"R2-D2: Beneath the Dome" is a live action short film from 2001, so it has its 15th anniversary this year. The title already gives away that this one is also Star wars related and this is from the time when they made films 4-6 (actually 1-3 in chronology). It is all about the globally famous little robot in this documentary/mockumentary. It tells us about his early days as an "actor" and how he struggled with his career at some point before he returned to stardom finally. This was pretty funny on some occasions and you could see that the people in here sometimes had difficulties to hide their amusement. Samuel L. Jackson is of course once again the coolest guy on the planet posing as a friend to R2-D2 in here. And this little movie also takes us into the private life of the title character, namely his history with his parents (especially dad) and his tumultuous relationship with a hot young brunette. And there is a nice surprise for everybody at the end with her last comment, probably the biggest surprise for R2-D2 himself. The documentary entirely acts as if he was a real human being in here and the joke works for this runtime. It may have gotten a bit critical around the 30-minute mark, but for 20 minutes, it was pretty entertaining. 6 stars out of 10 and I am not a great Star Wars fan, so this should mean something. Huge fans of the franchise will probably love it even more.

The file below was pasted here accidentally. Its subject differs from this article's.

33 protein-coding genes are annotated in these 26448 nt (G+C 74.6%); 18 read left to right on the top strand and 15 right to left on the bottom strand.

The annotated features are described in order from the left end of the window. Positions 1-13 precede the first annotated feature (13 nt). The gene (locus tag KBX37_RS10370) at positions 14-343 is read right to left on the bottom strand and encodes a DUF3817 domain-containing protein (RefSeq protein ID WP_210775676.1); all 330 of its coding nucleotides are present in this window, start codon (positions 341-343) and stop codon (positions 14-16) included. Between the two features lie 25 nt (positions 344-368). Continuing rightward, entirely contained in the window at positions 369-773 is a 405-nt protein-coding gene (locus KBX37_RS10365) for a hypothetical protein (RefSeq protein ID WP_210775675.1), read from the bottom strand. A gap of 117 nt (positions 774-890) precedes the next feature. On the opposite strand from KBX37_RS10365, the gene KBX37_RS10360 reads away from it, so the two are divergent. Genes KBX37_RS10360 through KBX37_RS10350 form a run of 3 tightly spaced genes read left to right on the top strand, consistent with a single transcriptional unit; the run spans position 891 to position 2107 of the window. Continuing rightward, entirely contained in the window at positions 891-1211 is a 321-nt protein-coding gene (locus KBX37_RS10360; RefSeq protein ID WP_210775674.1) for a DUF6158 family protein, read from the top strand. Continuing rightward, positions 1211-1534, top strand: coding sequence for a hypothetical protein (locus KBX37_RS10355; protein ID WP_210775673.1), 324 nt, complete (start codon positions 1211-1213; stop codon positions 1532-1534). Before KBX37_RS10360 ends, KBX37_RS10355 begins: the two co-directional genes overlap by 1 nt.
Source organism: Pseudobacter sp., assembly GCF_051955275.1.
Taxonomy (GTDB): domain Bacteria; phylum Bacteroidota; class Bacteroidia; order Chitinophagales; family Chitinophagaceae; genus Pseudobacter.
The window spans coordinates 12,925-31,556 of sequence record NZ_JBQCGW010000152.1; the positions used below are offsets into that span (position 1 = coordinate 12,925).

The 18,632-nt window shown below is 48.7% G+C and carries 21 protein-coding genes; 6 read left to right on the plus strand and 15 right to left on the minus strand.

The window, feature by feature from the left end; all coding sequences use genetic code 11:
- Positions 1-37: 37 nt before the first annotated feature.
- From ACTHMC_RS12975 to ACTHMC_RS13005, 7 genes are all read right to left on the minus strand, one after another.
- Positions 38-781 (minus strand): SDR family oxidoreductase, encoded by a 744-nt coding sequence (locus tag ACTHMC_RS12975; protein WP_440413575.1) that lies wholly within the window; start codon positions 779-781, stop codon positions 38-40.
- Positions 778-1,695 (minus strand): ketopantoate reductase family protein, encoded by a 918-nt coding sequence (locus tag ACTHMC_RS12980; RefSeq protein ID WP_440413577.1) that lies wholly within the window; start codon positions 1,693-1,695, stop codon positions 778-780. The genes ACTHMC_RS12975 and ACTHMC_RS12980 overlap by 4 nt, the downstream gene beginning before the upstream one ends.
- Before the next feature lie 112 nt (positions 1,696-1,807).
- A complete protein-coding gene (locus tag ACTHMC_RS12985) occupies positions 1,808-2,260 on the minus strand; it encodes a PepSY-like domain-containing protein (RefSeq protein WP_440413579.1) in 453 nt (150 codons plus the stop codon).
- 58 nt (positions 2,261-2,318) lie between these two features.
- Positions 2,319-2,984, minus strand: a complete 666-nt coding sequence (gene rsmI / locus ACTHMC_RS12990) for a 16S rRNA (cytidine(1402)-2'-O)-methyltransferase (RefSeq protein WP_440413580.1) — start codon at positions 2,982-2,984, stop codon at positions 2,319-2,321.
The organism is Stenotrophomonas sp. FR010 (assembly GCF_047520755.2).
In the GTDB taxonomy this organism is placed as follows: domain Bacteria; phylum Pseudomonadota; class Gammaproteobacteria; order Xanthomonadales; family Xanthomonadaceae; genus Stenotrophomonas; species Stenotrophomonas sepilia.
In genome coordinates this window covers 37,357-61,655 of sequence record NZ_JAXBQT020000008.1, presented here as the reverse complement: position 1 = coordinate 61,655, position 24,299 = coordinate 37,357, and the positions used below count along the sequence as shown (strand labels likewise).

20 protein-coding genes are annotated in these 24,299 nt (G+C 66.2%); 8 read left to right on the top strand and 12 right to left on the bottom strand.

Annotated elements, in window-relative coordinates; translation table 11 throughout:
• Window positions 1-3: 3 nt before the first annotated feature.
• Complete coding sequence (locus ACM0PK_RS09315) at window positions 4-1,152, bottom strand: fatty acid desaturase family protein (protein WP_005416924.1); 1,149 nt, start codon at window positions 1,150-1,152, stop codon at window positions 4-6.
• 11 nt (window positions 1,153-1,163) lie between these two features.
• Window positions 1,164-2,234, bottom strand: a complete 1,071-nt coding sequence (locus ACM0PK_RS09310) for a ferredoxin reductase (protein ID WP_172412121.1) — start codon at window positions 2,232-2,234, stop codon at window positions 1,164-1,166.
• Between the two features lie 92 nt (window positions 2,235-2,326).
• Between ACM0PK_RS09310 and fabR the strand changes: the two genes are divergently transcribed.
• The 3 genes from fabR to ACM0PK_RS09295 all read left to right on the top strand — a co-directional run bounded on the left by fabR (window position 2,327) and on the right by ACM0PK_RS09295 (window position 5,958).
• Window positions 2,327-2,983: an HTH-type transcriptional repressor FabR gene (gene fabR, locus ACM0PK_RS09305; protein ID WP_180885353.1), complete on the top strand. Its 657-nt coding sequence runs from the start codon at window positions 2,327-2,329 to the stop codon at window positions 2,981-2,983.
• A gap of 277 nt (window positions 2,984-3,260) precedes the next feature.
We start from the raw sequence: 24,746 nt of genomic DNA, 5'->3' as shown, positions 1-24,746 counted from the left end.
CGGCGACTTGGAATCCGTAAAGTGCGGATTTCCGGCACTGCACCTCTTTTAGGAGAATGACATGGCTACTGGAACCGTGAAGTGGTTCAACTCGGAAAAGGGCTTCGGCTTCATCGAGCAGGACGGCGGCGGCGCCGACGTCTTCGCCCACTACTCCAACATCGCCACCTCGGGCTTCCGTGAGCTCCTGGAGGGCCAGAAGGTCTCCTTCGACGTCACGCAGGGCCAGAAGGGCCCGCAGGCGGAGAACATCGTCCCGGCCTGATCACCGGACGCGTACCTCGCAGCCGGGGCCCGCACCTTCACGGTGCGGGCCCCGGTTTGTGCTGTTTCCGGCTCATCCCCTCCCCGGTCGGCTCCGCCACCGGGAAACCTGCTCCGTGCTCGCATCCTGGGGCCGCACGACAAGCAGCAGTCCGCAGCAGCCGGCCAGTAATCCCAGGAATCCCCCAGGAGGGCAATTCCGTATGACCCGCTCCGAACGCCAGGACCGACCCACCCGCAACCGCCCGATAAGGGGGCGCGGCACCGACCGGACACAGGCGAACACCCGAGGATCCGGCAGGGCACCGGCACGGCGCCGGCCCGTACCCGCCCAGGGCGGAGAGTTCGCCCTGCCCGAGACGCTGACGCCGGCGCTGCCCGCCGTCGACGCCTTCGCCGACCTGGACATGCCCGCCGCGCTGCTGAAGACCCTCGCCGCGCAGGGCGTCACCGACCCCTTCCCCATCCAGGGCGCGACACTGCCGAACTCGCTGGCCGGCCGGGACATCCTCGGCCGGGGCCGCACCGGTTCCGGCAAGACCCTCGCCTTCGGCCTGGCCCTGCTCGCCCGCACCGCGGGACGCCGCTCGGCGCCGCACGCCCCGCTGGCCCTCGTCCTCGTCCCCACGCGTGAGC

I never saw the original Star Wars trilogy until I was well into my
high school career, but that didn't stop me from having several Star
Wars action figures as a young kid. Specifically, I remember three -
Mace Windu, C-3PO, and R2-D2. Despite not knowing a single thing about
these characters, their origins, or their intricacies, I was drawn to
their plastic appearances and their pristine and immaculate detail even
as a young child. I didn't need their backstories to have complex,
imaginative adventures with them on my ledge overlooking my street.
That's the beauty of Star Wars; even if we have no background or
knowledge of the characters, most of us can still pick up the toys and
create adventures that are just as satisfying to that small candle of
childhood nostalgia we still have lit in the back of our minds.